Minerals become vibrantly colorful when viewed in "cross nichols" light. A petrographic microscope bears two polarizing filters, one fixed and one that can be rotated. When the two are rotated to the same orientation, the thin section looks like it does in regular transmitted light (see below). But when the rotatable polarizing filter is turned sideways so that it's perpendicular to the fixed one, holes in the rock go black, while minerals, whose regular crystal structure rotates polarized light, leap into color.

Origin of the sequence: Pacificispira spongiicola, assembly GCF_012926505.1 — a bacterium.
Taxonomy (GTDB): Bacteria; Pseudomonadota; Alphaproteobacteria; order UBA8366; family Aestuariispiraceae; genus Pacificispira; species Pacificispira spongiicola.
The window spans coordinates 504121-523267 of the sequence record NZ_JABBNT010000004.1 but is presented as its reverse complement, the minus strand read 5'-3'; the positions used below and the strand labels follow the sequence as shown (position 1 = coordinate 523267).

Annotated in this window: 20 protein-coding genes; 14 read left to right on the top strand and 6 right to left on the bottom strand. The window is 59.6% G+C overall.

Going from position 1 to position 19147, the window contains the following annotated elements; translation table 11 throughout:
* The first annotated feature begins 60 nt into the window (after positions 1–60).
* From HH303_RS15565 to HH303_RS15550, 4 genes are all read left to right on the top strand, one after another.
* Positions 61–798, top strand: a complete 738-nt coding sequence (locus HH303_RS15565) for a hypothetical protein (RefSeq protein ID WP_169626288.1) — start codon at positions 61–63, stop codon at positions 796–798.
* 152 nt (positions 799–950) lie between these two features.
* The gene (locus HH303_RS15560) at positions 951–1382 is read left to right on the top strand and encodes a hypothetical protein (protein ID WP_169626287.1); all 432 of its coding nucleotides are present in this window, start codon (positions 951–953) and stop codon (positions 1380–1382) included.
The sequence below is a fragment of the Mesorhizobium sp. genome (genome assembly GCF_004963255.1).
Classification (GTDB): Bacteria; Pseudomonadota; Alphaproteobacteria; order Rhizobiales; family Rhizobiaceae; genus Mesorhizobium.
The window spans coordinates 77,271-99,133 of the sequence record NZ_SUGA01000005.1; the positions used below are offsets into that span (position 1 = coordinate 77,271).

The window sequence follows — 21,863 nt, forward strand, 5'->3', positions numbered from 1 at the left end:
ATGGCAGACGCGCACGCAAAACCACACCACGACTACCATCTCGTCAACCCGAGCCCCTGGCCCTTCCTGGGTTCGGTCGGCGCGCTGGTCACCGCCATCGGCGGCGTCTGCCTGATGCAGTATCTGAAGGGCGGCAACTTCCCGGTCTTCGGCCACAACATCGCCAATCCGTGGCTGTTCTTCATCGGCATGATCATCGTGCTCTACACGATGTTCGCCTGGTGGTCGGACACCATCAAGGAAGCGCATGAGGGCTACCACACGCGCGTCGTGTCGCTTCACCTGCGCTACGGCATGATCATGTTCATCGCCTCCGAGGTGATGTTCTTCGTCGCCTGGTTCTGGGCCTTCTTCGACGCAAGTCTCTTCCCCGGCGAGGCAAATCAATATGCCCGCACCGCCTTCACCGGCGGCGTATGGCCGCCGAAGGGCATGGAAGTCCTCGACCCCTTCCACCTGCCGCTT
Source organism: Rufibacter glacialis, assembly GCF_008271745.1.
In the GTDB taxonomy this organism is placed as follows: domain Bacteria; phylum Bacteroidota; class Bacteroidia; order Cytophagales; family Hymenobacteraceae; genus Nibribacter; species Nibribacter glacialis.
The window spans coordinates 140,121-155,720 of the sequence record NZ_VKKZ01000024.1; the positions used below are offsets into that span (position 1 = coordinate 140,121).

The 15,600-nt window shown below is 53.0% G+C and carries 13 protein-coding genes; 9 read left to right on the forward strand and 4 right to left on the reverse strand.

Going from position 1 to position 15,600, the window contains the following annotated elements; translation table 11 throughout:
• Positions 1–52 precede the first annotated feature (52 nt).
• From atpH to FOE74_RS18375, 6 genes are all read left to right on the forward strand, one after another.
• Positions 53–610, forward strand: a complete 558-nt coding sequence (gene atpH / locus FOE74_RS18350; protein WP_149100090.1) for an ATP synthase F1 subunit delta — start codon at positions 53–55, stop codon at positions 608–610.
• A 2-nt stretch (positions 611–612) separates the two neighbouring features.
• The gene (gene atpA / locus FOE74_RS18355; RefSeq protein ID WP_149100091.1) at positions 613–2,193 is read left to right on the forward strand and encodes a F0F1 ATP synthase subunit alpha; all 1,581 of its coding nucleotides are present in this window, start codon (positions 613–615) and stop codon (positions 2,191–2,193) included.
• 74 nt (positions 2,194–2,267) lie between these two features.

More about this sample: Apollo 11 Sample 10062